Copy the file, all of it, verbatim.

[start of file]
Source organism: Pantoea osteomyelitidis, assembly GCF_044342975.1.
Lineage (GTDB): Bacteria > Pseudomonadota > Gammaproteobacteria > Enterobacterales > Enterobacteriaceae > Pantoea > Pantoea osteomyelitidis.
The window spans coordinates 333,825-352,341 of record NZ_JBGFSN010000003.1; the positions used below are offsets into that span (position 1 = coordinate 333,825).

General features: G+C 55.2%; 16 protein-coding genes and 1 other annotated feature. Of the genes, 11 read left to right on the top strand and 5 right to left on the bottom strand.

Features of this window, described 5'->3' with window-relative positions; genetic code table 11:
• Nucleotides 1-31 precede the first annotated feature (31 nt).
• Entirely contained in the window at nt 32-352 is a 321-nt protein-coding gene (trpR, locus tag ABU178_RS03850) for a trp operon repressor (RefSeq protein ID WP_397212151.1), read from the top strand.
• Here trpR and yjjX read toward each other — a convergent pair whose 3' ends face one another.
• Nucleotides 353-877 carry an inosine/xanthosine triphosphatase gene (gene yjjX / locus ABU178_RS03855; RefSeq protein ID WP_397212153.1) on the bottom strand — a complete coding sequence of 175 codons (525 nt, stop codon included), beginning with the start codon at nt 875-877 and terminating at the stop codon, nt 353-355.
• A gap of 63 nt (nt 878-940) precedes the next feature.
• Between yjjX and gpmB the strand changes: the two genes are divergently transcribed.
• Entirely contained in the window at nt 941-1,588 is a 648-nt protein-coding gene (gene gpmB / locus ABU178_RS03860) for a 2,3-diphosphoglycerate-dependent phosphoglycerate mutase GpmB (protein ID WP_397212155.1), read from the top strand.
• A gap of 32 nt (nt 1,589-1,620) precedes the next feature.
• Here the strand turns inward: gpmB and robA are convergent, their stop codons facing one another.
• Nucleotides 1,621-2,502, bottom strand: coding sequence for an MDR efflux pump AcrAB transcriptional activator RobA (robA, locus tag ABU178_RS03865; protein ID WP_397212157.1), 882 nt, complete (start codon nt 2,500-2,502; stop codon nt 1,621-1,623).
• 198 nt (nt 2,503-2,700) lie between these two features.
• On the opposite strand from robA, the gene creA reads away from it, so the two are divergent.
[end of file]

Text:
Source organism: Pantoea osteomyelitidis, assembly GCF_044342975.1.
Lineage (GTDB): Bacteria > Pseudomonadota > Gammaproteobacteria > Enterobacterales > Enterobacteriaceae > Pantoea > Pantoea osteomyelitidis.
The window spans coordinates 333,825-352,341 of record NZ_JBGFSN010000003.1; the positions used below are offsets into that span (position 1 = coordinate 333,825).

General features: G+C 55.2%; 16 protein-coding genes and 1 other annotated feature. Of the genes, 11 read left to right on the top strand and 5 right to left on the bottom strand.

Features of this window, described 5'->3' with window-relative positions; genetic code table 11:
• Nucleotides 1-31 precede the first annotated feature (31 nt).
• Entirely contained in the window at nt 32-352 is a 321-nt protein-coding gene (trpR, locus tag ABU178_RS03850) for a trp operon repressor (RefSeq protein ID WP_397212151.1), read from the top strand.
• Here trpR and yjjX read toward each other — a convergent pair whose 3' ends face one another.
• Nucleotides 353-877 carry an inosine/xanthosine triphosphatase gene (gene yjjX / locus ABU178_RS03855; RefSeq protein ID WP_397212153.1) on the bottom strand — a complete coding sequence of 175 codons (525 nt, stop codon included), beginning with the start codon at nt 875-877 and terminating at the stop codon, nt 353-355.
• A gap of 63 nt (nt 878-940) precedes the next feature.
• Between yjjX and gpmB the strand changes: the two genes are divergently transcribed.
• Entirely contained in the window at nt 941-1,588 is a 648-nt protein-coding gene (gene gpmB / locus ABU178_RS03860) for a 2,3-diphosphoglycerate-dependent phosphoglycerate mutase GpmB (protein ID WP_397212155.1), read from the top strand.
• A gap of 32 nt (nt 1,589-1,620) precedes the next feature.
• Here the strand turns inward: gpmB and robA are convergent, their stop codons facing one another.
• Nucleotides 1,621-2,502, bottom strand: coding sequence for an MDR efflux pump AcrAB transcriptional activator RobA (robA, locus tag ABU178_RS03865; protein ID WP_397212157.1), 882 nt, complete (start codon nt 2,500-2,502; stop codon nt 1,621-1,623).
• 198 nt (nt 2,503-2,700) lie between these two features.
• On the opposite strand from robA, the gene creA reads away from it, so the two are divergent.